FIGS. 2A and 2B are a flowchart diagram illustrating a process 200 for simulating programming language memory usage in accordance with an embodiment of the present invention. In one embodiment, process 200 is carried out by processors and electrical components under the control of computer readable and computer executable instructions. The computer readable and computer executable instructions reside, for example, in data storage features such as a computer usable volatile memory and/or computer usable non-volatile memory. However, the computer readable and computer executable instructions may reside in any type of computer readable medium. Although specific steps are disclosed in process 200, such steps are exemplary. That is, the embodiments of the present invention are well suited to performing various other steps or variations of the steps recited in FIGS. 2A and 2B.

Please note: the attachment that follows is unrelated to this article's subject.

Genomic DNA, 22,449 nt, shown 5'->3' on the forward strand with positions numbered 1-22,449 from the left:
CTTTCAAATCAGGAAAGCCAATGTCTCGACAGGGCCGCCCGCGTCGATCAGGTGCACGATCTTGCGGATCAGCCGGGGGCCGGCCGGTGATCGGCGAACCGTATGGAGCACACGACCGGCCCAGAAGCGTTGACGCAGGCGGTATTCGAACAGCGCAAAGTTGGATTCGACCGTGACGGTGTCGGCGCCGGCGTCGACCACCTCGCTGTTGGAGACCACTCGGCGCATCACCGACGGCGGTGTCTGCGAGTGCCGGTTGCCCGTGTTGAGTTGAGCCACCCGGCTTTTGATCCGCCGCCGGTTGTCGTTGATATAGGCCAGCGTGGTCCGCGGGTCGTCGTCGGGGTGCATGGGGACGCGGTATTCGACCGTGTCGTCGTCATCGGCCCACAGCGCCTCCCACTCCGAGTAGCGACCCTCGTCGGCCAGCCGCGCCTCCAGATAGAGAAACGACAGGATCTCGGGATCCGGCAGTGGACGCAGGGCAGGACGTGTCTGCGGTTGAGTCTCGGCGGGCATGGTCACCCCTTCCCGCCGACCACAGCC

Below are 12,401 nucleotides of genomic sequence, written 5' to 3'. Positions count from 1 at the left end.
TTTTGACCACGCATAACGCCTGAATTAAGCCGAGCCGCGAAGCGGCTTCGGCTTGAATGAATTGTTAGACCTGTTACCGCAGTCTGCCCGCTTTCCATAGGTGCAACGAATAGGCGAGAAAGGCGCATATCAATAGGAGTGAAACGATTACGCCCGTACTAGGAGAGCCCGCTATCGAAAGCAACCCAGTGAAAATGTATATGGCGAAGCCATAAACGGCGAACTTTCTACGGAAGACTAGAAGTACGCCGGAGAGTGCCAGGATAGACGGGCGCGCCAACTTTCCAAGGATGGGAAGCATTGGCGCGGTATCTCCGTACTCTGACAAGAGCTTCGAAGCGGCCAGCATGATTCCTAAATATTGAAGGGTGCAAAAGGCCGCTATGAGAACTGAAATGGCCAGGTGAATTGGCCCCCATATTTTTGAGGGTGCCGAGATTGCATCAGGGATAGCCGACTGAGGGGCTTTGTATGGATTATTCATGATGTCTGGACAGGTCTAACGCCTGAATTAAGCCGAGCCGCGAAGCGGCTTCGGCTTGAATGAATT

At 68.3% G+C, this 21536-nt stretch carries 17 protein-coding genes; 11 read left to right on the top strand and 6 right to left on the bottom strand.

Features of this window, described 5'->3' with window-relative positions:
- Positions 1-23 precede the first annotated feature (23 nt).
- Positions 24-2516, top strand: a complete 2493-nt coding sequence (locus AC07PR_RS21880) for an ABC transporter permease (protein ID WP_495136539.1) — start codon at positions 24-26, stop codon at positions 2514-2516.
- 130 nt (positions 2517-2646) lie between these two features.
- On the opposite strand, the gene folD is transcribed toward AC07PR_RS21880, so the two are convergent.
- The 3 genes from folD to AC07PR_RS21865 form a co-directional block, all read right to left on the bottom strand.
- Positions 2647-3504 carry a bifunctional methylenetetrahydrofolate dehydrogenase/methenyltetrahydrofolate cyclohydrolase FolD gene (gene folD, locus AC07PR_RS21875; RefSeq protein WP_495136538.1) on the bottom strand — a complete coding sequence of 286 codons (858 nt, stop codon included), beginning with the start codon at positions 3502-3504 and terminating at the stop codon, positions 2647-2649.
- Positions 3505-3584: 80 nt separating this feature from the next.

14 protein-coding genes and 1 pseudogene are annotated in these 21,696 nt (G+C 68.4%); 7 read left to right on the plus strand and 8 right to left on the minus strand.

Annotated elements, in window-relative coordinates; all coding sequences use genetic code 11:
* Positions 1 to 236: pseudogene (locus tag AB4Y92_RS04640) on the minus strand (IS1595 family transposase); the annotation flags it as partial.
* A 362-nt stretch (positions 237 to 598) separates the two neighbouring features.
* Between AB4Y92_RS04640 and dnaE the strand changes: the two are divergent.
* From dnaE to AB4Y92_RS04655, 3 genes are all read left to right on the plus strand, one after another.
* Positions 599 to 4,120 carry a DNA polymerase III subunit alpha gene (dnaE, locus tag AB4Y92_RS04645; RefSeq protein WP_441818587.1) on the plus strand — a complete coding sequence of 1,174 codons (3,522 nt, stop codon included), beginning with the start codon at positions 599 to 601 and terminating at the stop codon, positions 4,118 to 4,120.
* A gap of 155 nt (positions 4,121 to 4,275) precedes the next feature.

At step 205 of FIG. 2A, the memory allocation behavior trace used to configure the garbage collection is specified to the interpreter. In one embodiment, the interpreter is a Java Virtual Machine (JVM). The memory allocation behavior trace is a mechanism that captures information that is necessary and sufficient for conducting an offline simulation and that can be collected with minimal intrusion on the executing application. In one embodiment, the memory allocation behavior trace is the -Xverbosegc option on HP-UX. In one embodiment, the memory allocation behavior trace data comprises information regarding the collection of garbage, and is also referred to herein as memory usage data. For clarification, memory usage data is also referred to herein as garbage collection data, memory allocation behavior trace, and detailed garbage collection trace data. Generally, the memory usage data is a file in tabular form comprising detailed information regarding events and operations occurring during a garbage collection. In one embodiment, the memory usage data includes, but is not limited to: